Call it the Writer’s Lament. Among words, we are benign tyrants. We call the dance. We do the bullying. Insubordination will not be tolerated. How tempting to remain among our faithful subjects. But when we rejoin humanity, our word hardly counts. We mingle with other pawns. It’s all give and take; sometimes, mostly give. In the sentence quoted above, John Wain in Samuel Johnson (1974) describes the great man’s nine years of labor on his Dictionary of the English Language. Johnson couldn’t afford to work fulltime on his masterwork. No blockhead, he was a pen-for-hire, a professional writer before the age of grants, fellowships and tenure. Wain goes on:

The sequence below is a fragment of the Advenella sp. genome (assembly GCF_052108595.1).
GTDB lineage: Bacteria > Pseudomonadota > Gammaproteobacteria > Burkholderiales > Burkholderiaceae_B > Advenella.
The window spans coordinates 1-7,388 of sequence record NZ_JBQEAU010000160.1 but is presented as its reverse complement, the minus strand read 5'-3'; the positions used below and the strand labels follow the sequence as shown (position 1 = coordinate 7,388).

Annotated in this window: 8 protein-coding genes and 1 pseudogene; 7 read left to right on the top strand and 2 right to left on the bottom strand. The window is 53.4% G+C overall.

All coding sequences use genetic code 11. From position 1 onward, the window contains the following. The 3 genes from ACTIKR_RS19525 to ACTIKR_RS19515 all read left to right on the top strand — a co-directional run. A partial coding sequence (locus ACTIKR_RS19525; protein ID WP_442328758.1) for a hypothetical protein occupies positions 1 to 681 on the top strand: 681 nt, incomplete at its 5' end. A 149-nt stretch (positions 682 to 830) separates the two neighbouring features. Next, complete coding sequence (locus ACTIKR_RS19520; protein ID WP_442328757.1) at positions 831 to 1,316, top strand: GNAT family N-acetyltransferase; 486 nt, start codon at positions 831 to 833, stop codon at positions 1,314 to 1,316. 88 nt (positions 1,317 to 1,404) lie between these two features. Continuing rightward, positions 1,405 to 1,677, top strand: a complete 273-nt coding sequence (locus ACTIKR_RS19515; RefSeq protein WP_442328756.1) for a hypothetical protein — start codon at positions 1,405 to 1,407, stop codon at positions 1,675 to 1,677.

“Somehow, round the edges of the huge commitment, he kept his mind, and his pen, so active that a record of his activities during these years would read like a normal working schedule for most writers.”
Consider Johnson’s entries for writer: 1.) “One who practices the art of writing.” 2.) “An author.” Plain-spoken, unadorned, concise, commonsensical. Definition as near-tautology. Writing, you’ll note, is an art, which Johnson defines in his Dictionary as “The power of doing something not taught by nature and instinct; as, to walk is natural; to dance is an art.”.
Johnson published his Dictionary on this date, April 15, 1755.